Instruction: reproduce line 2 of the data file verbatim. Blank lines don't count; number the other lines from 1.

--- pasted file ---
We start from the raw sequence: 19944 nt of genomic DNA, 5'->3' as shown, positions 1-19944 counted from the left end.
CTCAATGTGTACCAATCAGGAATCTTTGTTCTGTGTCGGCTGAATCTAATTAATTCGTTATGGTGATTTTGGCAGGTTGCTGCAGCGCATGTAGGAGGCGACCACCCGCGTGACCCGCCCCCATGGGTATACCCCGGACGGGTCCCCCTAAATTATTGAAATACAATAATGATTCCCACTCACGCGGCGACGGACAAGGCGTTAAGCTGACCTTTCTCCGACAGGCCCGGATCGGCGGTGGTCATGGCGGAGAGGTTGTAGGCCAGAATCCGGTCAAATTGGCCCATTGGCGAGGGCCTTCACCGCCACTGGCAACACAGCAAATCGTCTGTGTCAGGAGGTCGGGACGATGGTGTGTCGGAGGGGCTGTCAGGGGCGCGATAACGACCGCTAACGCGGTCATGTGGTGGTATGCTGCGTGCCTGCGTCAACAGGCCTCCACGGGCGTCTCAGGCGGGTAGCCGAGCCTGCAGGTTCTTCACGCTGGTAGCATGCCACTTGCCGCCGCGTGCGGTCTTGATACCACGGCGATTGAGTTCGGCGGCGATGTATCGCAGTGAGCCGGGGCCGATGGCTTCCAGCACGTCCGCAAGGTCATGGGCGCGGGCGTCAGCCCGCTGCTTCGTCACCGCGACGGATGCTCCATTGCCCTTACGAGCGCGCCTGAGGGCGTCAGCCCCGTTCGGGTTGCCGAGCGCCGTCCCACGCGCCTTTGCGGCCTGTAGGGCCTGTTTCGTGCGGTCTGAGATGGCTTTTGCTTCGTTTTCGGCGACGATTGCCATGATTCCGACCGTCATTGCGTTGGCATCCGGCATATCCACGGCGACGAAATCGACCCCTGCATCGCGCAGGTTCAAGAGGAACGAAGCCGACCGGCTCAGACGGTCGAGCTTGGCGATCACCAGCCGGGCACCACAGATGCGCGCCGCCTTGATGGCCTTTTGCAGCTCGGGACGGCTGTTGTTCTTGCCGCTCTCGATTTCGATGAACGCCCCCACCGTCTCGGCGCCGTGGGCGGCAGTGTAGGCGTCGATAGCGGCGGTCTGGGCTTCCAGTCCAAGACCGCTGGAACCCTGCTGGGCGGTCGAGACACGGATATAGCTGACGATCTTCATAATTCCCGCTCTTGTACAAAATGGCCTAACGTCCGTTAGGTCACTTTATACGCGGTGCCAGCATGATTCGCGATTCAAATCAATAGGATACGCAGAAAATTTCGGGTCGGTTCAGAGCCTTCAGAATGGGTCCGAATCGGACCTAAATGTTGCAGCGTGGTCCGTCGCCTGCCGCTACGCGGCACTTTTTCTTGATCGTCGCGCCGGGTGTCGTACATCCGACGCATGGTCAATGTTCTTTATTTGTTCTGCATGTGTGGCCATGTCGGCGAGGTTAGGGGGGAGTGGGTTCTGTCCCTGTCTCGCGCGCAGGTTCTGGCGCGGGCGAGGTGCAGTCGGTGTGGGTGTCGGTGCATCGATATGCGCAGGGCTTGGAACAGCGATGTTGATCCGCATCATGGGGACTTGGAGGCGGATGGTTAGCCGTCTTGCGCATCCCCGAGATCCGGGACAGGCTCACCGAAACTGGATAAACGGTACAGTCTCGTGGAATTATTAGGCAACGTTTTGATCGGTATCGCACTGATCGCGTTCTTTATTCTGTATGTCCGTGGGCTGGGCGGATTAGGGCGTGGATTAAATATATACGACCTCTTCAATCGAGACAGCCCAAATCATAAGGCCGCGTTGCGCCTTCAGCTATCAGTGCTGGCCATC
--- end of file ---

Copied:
CTCAATGTGTACCAATCAGGAATCTTTGTTCTGTGTCGGCTGAATCTAATTAATTCGTTATGGTGATTTTGGCAGGTTGCTGCAGCGCATGTAGGAGGCGACCACCCGCGTGACCCGCCCCCATGGGTATACCCCGGACGGGTCCCCCTAAATTATTGAAATACAATAATGATTCCCACTCACGCGGCGACGGACAAGGCGTTAAGCTGACCTTTCTCCGACAGGCCCGGATCGGCGGTGGTCATGGCGGAGAGGTTGTAGGCCAGAATCCGGTCAAATTGGCCCATTGGCGAGGGCCTTCACCGCCACTGGCAACACAGCAAATCGTCTGTGTCAGGAGGTCGGGACGATGGTGTGTCGGAGGGGCTGTCAGGGGCGCGATAACGACCGCTAACGCGGTCATGTGGTGGTATGCTGCGTGCCTGCGTCAACAGGCCTCCACGGGCGTCTCAGGCGGGTAGCCGAGCCTGCAGGTTCTTCACGCTGGTAGCATGCCACTTGCCGCCGCGTGCGGTCTTGATACCACGGCGATTGAGTTCGGCGGCGATGTATCGCAGTGAGCCGGGGCCGATGGCTTCCAGCACGTCCGCAAGGTCATGGGCGCGGGCGTCAGCCCGCTGCTTCGTCACCGCGACGGATGCTCCATTGCCCTTACGAGCGCGCCTGAGGGCGTCAGCCCCGTTCGGGTTGCCGAGCGCCGTCCCACGCGCCTTTGCGGCCTGTAGGGCCTGTTTCGTGCGGTCTGAGATGGCTTTTGCTTCGTTTTCGGCGACGATTGCCATGATTCCGACCGTCATTGCGTTGGCATCCGGCATATCCACGGCGACGAAATCGACCCCTGCATCGCGCAGGTTCAAGAGGAACGAAGCCGACCGGCTCAGACGGTCGAGCTTGGCGATCACCAGCCGGGCACCACAGATGCGCGCCGCCTTGATGGCCTTTTGCAGCTCGGGACGGCTGTTGTTCTTGCCGCTCTCGATTTCGATGAACGCCCCCACCGTCTCGGCGCCGTGGGCGGCAGTGTAGGCGTCGATAGCGGCGGTCTGGGCTTCCAGTCCAAGACCGCTGGAACCCTGCTGGGCGGTCGAGACACGGATATAGCTGACGATCTTCATAATTCCCGCTCTTGTACAAAATGGCCTAACGTCCGTTAGGTCACTTTATACGCGGTGCCAGCATGATTCGCGATTCAAATCAATAGGATACGCAGAAAATTTCGGGTCGGTTCAGAGCCTTCAGAATGGGTCCGAATCGGACCTAAATGTTGCAGCGTGGTCCGTCGCCTGCCGCTACGCGGCACTTTTTCTTGATCGTCGCGCCGGGTGTCGTACATCCGACGCATGGTCAATGTTCTTTATTTGTTCTGCATGTGTGGCCATGTCGGCGAGGTTAGGGGGGAGTGGGTTCTGTCCCTGTCTCGCGCGCAGGTTCTGGCGCGGGCGAGGTGCAGTCGGTGTGGGTGTCGGTGCATCGATATGCGCAGGGCTTGGAACAGCGATGTTGATCCGCATCATGGGGACTTGGAGGCGGATGGTTAGCCGTCTTGCGCATCCCCGAGATCCGGGACAGGCTCACCGAAACTGGATAAACGGTACAGTCTCGTGGAATTATTAGGCAACGTTTTGATCGGTATCGCACTGATCGCGTTCTTTATTCTGTATGTCCGTGGGCTGGGCGGATTAGGGCGTGGATTAAATATATACGACCTCTTCAATCGAGACAGCCCAAATCATAAGGCCGCGTTGCGCCTTCAGCTATCAGTGCTGGCCATC